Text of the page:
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to the rights of life and liberty. Hm, where have heard that one before? And [A boy at the front of class discussing Christianity]

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because Christianity values the spiritual over the physical, the opinions of

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earthly rulers got trumped by scripture back in the day. Eventually, this led [A king hit in the face by the bible]

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people to think that one guy shouldn't get to keep all the lovely political

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power for himself and that there should be a clear separation between church and [A king and priest on opposite sides]

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state... and that was the day fences were invented... Kidding. Anyway, the Christian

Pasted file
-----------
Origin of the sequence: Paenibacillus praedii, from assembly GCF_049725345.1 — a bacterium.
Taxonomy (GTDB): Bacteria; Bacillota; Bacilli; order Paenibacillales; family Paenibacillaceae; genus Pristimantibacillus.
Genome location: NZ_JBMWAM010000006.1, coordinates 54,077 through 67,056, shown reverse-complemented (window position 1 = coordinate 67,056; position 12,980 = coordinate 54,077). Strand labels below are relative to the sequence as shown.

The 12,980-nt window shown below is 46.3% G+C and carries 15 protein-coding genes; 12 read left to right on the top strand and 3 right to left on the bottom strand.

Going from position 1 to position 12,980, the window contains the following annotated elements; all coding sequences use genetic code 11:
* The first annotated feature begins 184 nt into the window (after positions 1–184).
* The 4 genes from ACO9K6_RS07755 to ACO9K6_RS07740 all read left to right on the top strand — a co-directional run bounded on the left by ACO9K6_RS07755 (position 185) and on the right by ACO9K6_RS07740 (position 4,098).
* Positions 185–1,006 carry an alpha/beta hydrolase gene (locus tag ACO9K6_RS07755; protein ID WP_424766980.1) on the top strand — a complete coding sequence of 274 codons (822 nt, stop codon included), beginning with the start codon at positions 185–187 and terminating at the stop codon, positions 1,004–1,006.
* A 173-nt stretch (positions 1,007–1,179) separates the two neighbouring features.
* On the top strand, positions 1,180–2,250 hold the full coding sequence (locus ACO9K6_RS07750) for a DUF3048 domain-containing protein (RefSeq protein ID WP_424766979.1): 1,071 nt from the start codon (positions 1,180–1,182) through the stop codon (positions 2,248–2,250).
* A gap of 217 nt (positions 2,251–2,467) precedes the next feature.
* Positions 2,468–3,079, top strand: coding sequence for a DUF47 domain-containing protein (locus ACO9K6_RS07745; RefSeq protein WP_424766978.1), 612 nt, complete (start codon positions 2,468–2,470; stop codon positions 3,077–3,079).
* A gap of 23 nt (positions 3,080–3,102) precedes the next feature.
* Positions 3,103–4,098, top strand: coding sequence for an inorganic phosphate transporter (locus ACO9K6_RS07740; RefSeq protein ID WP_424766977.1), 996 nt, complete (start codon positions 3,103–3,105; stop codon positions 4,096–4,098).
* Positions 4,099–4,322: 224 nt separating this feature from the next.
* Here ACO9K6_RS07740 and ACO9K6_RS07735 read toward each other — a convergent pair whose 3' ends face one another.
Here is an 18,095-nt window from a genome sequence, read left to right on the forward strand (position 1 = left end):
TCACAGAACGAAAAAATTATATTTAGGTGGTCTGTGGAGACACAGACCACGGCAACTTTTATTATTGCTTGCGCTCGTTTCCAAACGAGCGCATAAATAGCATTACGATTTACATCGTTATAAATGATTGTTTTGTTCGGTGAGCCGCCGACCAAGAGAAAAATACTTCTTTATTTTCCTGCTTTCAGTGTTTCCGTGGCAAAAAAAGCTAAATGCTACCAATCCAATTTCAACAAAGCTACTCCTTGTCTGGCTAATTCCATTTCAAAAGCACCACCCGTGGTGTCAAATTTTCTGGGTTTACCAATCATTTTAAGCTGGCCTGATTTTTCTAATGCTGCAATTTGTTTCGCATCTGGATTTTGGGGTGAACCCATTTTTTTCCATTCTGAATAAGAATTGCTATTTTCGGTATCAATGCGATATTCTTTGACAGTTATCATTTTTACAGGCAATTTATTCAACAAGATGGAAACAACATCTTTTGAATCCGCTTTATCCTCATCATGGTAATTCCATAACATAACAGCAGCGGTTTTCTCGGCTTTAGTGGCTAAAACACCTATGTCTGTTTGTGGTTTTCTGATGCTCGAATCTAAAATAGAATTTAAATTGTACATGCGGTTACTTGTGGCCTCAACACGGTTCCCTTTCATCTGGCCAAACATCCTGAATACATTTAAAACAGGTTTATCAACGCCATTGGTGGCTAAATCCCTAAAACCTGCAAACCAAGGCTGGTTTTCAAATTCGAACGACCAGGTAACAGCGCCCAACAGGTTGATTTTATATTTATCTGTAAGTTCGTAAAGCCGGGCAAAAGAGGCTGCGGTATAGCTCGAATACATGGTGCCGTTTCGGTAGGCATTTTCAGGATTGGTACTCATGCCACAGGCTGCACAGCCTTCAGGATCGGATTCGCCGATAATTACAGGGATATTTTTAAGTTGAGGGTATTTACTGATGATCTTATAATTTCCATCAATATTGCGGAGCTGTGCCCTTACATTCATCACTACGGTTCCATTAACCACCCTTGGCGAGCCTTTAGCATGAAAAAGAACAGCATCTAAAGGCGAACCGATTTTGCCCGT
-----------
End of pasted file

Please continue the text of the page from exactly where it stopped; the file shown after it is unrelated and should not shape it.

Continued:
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Church of olden times was seen as a check on government power, which led to

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the idea of a system of checks and balances in government. We knew our

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checkbooks would come in handy someday. So, by the time the 16th century rolled [A girl at her desk with a stash of checks]

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around, the Catholic Church had a monopoly on Christianity. The Catholic

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Church also had some problems. Enter reformers like John Calvin. His

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influential book, Institutes of the Christian Religion, first published in [John Calvin reading the Institutes of the Christian Religion book]

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1536, asked his readers to determine if they agreed with

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the tenants of Catholicism and, if not, to take a sledgehammer to conformity. Calvin [A sledgehammer smashing a TV]